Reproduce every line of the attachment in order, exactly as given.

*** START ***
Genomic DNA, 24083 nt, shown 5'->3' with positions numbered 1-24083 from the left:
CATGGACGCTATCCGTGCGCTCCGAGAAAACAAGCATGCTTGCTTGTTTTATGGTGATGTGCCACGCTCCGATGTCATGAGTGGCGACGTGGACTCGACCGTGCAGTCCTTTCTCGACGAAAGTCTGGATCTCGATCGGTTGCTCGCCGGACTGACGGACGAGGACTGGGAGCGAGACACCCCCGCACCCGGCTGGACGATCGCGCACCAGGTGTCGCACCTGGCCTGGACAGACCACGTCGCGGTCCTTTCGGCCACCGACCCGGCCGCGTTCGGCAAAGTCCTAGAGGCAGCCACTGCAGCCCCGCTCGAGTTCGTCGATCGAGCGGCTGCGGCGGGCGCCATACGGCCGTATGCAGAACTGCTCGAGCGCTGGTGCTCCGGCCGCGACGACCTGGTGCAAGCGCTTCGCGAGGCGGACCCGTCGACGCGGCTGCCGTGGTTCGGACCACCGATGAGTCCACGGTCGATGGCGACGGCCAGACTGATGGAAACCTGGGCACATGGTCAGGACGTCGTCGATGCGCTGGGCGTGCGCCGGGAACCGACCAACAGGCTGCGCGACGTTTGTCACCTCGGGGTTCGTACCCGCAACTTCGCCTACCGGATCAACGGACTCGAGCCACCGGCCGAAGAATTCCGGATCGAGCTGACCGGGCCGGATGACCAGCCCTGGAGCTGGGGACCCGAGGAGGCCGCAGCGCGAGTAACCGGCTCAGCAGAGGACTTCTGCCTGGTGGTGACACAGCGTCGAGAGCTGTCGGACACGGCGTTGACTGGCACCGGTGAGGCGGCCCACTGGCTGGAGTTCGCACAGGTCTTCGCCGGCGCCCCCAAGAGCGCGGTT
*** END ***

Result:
Genomic DNA, 24083 nt, shown 5'->3' with positions numbered 1-24083 from the left:
CATGGACGCTATCCGTGCGCTCCGAGAAAACAAGCATGCTTGCTTGTTTTATGGTGATGTGCCACGCTCCGATGTCATGAGTGGCGACGTGGACTCGACCGTGCAGTCCTTTCTCGACGAAAGTCTGGATCTCGATCGGTTGCTCGCCGGACTGACGGACGAGGACTGGGAGCGAGACACCCCCGCACCCGGCTGGACGATCGCGCACCAGGTGTCGCACCTGGCCTGGACAGACCACGTCGCGGTCCTTTCGGCCACCGACCCGGCCGCGTTCGGCAAAGTCCTAGAGGCAGCCACTGCAGCCCCGCTCGAGTTCGTCGATCGAGCGGCTGCGGCGGGCGCCATACGGCCGTATGCAGAACTGCTCGAGCGCTGGTGCTCCGGCCGCGACGACCTGGTGCAAGCGCTTCGCGAGGCGGACCCGTCGACGCGGCTGCCGTGGTTCGGACCACCGATGAGTCCACGGTCGATGGCGACGGCCAGACTGATGGAAACCTGGGCACATGGTCAGGACGTCGTCGATGCGCTGGGCGTGCGCCGGGAACCGACCAACAGGCTGCGCGACGTTTGTCACCTCGGGGTTCGTACCCGCAACTTCGCCTACCGGATCAACGGACTCGAGCCACCGGCCGAAGAATTCCGGATCGAGCTGACCGGGCCGGATGACCAGCCCTGGAGCTGGGGACCCGAGGAGGCCGCAGCGCGAGTAACCGGCTCAGCAGAGGACTTCTGCCTGGTGGTGACACAGCGTCGAGAGCTGTCGGACACGGCGTTGACTGGCACCGGTGAGGCGGCCCACTGGCTGGAGTTCGCACAGGTCTTCGCCGGCGCCCCCAAGAGCGCGGTT